Author Topic: Cutting daily camping costs?  (Read 3105 times)

gunwharfman

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Cutting daily camping costs?
« on: 14:51:18, 28/05/19 »
I'm a hiker who finds that camping costs me between £40 to £50 a day and on odd days even more. I will always try to look for a campsite and will often pay £10 for a night. I then go to pubs to eat and drink, three pints can be about £12 and about £12-£15 for a meal. Then, of course, I will buy snacks to eat during the day plus coffee and cake. Easily another £10. Is this your type of experience, or do you hike and camp more cheaply?

I would save lots of money if I wild camped each time and I assume I would save again if I cooked food myself? Can't really think of much else.

Warbler

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Re: Cutting daily camping costs?
« Reply #1 on: 15:28:47, 28/05/19 »

I'm the same. I've never wild camped, and can easily spend £50 per day. I'm not one for sitting by or inside my tent at night, and would much rather eat, drink and socialise in the nearest pub.


Some people prefer the solitude. It's a personal choice.


Jac

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Re: Cutting daily camping costs?
« Reply #2 on: 15:41:44, 28/05/19 »

Easy to cut those costs but, forgive me if I'm wrong, but I don't get the impression that you really want to give up anything to do so.
I can never quite understand carrying a tent then paying to pitch it unless access to a shower is important though perhaps if you spend each evening in a pub it is.
So many paths, so little time

Patrick1

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Re: Cutting daily camping costs?
« Reply #3 on: 17:48:55, 28/05/19 »
Assuming you're not setting off from home, you left out transport to / from the walk  :) .


But if that's the way you like to do it, and you can afford it, then why not? You're right, obviously, that it can be a great deal cheaper if you wild camp and cook - only a little more per day than you would probably have spent on food if you'd stayed at home, in fact. If you haven't tried it like that then maybe you should - lying in my sleeping bag of an evening, looking across an empty glen and listening to the silence, while water for a meal starts bubbling on my stove,  is one of the main attractions of camping for me. But I quite understand that other people like to do it differently.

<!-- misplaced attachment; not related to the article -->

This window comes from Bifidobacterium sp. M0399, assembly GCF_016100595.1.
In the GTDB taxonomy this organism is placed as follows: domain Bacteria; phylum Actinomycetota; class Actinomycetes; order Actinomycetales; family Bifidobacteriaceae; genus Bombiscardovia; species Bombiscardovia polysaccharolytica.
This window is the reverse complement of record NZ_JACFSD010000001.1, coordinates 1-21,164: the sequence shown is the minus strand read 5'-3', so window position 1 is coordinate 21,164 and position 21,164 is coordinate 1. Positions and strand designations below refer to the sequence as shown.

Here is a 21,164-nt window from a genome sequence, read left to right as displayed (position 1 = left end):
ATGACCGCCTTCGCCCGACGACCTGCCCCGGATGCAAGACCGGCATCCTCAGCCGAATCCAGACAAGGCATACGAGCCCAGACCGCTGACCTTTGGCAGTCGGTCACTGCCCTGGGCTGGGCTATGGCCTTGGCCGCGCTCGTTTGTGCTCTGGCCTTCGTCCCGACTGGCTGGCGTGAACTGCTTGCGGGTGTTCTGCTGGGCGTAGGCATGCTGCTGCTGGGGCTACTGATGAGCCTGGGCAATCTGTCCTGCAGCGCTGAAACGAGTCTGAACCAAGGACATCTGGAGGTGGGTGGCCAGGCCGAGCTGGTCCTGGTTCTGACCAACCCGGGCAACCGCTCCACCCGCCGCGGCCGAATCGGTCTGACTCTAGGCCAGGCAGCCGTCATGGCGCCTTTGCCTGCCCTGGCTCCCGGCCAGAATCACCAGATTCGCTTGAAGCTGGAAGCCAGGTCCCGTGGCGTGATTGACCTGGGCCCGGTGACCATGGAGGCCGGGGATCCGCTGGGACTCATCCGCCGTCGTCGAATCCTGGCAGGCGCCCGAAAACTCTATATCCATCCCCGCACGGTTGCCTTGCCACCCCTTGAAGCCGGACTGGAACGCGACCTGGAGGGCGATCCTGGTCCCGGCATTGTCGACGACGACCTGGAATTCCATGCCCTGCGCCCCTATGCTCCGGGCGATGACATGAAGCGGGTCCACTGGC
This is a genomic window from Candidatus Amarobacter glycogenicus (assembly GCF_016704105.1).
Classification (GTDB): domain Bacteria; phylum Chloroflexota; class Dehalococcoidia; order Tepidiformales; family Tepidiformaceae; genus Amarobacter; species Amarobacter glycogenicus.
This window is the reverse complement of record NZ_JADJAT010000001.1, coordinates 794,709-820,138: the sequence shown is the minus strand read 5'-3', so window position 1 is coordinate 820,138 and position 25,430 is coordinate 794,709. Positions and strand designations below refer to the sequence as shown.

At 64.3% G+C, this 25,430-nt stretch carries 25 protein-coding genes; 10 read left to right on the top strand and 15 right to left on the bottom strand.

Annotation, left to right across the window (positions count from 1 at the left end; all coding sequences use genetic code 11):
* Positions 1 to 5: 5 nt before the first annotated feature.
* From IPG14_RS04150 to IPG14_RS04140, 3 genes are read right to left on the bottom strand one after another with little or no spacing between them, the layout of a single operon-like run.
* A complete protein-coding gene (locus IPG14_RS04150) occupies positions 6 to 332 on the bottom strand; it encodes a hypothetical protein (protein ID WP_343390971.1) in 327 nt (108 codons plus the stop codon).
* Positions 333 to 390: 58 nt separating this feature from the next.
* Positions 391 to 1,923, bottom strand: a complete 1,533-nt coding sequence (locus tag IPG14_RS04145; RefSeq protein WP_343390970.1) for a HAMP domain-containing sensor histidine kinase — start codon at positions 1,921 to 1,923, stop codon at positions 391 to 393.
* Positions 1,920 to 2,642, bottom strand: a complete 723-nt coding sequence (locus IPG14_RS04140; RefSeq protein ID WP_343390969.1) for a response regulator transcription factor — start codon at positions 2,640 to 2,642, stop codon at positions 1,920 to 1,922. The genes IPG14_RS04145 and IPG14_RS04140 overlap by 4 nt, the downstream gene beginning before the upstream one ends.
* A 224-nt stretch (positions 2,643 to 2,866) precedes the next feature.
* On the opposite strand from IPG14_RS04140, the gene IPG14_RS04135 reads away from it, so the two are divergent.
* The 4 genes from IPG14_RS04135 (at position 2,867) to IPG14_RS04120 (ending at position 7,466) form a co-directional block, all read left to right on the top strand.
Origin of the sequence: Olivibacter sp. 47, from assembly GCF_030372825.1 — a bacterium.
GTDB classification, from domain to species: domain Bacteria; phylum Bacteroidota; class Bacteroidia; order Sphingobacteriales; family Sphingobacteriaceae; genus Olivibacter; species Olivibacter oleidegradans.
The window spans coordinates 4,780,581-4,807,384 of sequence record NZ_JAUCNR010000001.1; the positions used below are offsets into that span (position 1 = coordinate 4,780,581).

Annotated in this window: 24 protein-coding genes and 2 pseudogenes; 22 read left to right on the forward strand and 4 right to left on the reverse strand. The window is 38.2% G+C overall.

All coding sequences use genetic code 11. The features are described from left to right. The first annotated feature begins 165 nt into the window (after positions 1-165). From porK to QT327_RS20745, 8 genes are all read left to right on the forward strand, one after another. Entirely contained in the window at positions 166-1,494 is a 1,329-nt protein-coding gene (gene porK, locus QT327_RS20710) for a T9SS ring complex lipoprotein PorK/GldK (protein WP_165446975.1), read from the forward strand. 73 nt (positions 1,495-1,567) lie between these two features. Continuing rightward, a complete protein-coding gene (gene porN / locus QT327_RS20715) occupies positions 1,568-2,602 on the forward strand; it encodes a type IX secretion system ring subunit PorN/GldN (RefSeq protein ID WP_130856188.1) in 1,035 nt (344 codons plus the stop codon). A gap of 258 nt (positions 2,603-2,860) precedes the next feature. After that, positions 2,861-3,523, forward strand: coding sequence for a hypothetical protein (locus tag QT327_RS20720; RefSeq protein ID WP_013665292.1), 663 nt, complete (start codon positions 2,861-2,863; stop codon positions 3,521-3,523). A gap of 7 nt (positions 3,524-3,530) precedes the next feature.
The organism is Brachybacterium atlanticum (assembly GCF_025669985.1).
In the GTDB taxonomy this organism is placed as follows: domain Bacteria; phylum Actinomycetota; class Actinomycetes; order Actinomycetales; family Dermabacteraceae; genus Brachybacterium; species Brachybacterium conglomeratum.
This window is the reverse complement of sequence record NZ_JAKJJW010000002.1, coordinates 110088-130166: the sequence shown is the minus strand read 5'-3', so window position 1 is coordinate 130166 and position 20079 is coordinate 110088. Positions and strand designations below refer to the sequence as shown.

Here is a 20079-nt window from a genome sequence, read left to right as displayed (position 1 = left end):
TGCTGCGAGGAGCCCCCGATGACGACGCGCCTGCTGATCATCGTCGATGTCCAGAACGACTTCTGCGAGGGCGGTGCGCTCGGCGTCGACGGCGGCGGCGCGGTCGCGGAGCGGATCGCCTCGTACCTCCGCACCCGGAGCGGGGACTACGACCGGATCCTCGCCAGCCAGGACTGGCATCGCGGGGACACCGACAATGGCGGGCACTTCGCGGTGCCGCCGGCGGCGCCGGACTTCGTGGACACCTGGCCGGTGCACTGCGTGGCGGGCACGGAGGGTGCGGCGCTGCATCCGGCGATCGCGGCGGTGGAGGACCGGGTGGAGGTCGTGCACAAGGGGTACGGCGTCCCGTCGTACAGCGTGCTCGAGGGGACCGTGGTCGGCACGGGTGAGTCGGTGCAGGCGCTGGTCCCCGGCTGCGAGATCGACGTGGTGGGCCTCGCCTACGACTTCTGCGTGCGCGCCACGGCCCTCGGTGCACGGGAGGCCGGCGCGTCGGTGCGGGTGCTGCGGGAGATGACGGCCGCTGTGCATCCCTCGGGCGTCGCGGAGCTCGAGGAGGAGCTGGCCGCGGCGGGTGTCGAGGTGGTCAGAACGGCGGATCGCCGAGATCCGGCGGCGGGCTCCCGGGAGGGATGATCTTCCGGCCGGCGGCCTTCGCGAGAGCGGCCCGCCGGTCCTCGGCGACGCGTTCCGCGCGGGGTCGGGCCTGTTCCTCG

fit old bird

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Re: Cutting daily camping costs?
« Reply #4 on: 18:59:05, 28/05/19 »
I've got two tents, but hardly ever use them. They are too heavy to carry, so it would be camping with my car. I did think about booking myself on a camp site for this last trip down the south west, I don't mind sleeping in a tent. But, I don't need to holiday on the cheap any more so I thought blow that for a game of soldiers, and booked a nice B & B for five nights, and went in a Travelodge for the last night.


There's no way I would sit in a pub every night, I don't need a cooked meal and several pints. My weight would balloon if I did that. I'm not a pubby person, don't even go in the local at home, and it's just round the corner.


If I slept in a tent I would get the cooker on and warm up some soup.


ilona

Jac

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Re: Cutting daily camping costs?
« Reply #5 on: 19:01:57, 28/05/19 »

if you wild camp and cook - only a little more per day than you would probably have spent on food if you'd stayed at home, in fact.
If you haven't tried it like that then maybe you should -

Exactly - there is no such thing a free food (unless you scrump it) all food costs money so no need to pay more than you can afford.
The walking is freeeeeeeeeeeeeeeeeeeeee :D
I'm pretty sure GWM has tried it which is why I don't quite understand why he's raised the question.
So many paths, so little time

MarkT

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Re: Cutting daily camping costs?
« Reply #6 on: 20:38:37, 28/05/19 »
In a nutshell, its the food and booze that makes your daily costs higher than other peoples. £12 on booze £12-£15 on food, approx £25 a day on luxuries. yes you may miss out on the social side of things in the pub but I often find, conversations with other campers around fires on the campsite are more interesting.


And just cooking your own meal once every few days would save you money. What do you do if there is no pub? Or do you only stay at campsites near pubs?

gunwharfman

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Re: Cutting daily camping costs?
« Reply #7 on: 21:58:50, 28/05/19 »
I raised the question because I'm just interested in how others do it. I didn't include travel costs, that adds to it all of course but obviously is variable depending on where one goes and by what transport system is used. I have wild camped quite a lot, not because I've deliberately planned to do so, more about being in the wrong place at the end of the day. I do like going to pubs and when in them I make a great effort to talk to people, especially to the ones who live nearby or in the area. My question came about because I was talking to a young bloke in the pub a few days ago and we discussed costs. He couldn't believe it at first, he thought camping was an ultra cheap way of having some time away. I'm lucky that I'm of an age when I don't really have to worry about cost anymore, but my lifes habit of not being wayward with money is hard to change.

Mel

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Re: Cutting daily camping costs?
« Reply #8 on: 22:13:09, 28/05/19 »
Excluding travel to/from and campsite costs, my camping expenses are zero.